The Age of Innocence more then focusing on the salacious forbidding romance in the strict New York high society, shows the implements of its daily life. The film does reminded me of the other detailed Scorsese of the same time period, the Gangs of New York. In both Scorsese seems more interesting in recreating the City at that time, when it was experiencing rapid growth and quickly shedding its old form to become what it is today (or at least what is was until Robert Moses). The 1870ís seems like one of the times of great transition, where the old tradition and the new technology and lifestyles clash. Like the remains of the early 20th century that seemed to be sweep away in the 1970s. Of course the film brings us from carriages to automobiles, and the lens is always focused on dinner plates, paintings and jewelry first, characters second. While he does use the Parker House in Boston (now The Omni-Parker), he also uses the ELís Hoboken Terminal as a stand in for the PRRís Jersey City terminal. Jeez, I hope someone got fired for that one.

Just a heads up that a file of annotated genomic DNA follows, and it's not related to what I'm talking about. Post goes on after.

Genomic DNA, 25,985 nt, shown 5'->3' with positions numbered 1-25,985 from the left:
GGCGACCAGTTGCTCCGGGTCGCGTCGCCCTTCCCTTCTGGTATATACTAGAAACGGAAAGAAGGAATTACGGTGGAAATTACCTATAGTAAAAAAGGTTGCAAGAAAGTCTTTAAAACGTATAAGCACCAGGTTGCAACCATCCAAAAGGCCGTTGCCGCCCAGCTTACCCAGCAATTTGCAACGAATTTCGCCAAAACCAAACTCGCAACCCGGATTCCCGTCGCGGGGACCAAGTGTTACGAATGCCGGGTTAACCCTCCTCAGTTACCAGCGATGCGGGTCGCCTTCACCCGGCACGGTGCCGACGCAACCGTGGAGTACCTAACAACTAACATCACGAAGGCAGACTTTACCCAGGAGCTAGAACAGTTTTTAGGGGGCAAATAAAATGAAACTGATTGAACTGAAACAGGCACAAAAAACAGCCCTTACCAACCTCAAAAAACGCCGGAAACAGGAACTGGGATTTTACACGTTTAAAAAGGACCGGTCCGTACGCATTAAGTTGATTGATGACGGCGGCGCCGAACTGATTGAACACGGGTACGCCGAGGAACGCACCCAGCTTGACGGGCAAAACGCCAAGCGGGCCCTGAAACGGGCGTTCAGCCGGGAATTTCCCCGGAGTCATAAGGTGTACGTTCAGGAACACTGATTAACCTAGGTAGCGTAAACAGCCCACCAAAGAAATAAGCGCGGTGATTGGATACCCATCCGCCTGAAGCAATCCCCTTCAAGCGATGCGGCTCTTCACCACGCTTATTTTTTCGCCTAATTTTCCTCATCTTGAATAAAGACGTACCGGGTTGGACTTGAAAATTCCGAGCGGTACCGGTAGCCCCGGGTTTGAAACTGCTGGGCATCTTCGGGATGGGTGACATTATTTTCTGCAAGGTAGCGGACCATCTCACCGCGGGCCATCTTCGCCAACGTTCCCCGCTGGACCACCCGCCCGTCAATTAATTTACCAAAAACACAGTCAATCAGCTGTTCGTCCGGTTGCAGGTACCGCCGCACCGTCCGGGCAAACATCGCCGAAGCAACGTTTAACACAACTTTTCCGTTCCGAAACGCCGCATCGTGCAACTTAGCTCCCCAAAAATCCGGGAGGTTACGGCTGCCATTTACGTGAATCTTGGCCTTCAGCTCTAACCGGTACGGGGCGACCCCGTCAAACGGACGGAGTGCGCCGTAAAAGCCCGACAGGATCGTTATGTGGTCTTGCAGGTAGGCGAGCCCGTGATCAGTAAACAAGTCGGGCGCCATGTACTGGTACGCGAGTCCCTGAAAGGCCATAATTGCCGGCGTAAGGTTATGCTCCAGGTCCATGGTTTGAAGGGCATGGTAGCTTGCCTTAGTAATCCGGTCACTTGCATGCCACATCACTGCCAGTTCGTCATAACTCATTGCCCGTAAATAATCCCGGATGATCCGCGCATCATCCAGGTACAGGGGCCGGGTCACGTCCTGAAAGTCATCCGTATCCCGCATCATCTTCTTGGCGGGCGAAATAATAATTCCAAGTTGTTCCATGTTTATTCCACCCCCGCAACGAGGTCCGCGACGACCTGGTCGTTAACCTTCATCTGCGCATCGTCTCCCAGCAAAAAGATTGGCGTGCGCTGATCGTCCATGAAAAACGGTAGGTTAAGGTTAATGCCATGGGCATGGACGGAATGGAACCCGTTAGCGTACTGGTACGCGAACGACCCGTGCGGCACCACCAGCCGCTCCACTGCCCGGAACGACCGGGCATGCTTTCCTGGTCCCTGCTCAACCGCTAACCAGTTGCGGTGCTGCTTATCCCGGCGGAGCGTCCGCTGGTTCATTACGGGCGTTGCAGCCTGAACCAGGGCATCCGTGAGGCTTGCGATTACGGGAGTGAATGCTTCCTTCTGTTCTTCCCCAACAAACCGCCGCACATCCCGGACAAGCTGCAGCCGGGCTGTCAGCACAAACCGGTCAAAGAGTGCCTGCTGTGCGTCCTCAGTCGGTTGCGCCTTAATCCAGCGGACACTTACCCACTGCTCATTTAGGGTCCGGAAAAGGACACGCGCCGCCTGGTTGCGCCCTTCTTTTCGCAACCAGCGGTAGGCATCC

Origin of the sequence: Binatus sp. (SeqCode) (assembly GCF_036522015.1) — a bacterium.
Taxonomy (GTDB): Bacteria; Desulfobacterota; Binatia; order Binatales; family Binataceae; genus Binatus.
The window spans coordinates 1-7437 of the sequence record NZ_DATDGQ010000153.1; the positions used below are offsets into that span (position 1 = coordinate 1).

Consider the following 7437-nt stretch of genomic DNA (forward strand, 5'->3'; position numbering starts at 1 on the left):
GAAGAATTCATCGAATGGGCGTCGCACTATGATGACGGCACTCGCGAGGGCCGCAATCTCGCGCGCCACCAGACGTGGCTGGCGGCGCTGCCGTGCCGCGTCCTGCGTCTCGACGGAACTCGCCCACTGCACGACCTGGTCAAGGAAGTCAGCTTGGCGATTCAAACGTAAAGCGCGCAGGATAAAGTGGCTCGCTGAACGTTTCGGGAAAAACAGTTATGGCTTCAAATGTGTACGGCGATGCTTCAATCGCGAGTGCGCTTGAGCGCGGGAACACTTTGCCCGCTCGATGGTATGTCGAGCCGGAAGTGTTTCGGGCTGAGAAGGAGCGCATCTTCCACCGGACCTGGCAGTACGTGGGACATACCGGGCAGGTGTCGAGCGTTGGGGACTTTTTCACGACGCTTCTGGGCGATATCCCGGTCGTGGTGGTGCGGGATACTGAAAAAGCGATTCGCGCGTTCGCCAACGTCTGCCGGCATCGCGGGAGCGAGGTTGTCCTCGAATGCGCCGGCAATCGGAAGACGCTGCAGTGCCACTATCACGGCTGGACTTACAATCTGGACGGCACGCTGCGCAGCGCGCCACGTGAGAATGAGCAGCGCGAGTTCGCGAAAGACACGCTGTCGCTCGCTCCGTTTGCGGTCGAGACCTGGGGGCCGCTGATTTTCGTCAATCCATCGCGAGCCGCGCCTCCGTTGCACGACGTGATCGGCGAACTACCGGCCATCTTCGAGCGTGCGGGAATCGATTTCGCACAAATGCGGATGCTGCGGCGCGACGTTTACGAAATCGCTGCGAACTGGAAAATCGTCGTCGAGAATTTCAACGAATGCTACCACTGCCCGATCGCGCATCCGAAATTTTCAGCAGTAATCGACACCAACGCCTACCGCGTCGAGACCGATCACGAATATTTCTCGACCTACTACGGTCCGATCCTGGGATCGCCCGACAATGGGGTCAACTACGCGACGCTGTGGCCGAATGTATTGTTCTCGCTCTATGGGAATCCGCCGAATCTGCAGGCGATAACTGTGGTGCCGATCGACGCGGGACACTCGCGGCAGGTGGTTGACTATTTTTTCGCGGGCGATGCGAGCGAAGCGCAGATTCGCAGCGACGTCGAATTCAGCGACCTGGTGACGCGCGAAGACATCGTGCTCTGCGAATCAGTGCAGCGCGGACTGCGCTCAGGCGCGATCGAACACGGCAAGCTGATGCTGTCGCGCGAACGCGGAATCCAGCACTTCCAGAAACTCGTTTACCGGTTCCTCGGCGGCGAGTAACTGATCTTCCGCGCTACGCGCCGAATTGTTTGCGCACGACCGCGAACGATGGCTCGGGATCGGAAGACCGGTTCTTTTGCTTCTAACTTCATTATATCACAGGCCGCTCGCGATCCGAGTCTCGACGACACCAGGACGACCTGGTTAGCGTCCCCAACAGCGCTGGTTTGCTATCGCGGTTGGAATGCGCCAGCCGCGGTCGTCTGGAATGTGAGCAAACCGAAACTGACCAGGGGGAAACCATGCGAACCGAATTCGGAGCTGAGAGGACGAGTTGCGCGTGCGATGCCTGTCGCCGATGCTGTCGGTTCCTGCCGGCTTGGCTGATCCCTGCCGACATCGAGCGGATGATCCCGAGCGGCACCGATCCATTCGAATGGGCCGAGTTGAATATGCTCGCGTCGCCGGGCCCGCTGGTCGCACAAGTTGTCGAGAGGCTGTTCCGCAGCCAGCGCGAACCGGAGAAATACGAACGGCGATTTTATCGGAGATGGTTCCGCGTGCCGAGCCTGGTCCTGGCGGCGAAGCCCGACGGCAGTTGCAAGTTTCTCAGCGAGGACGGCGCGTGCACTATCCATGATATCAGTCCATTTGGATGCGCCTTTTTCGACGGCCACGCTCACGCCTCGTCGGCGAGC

1249 quick reviews and impressions of every movie I've watched since 2002.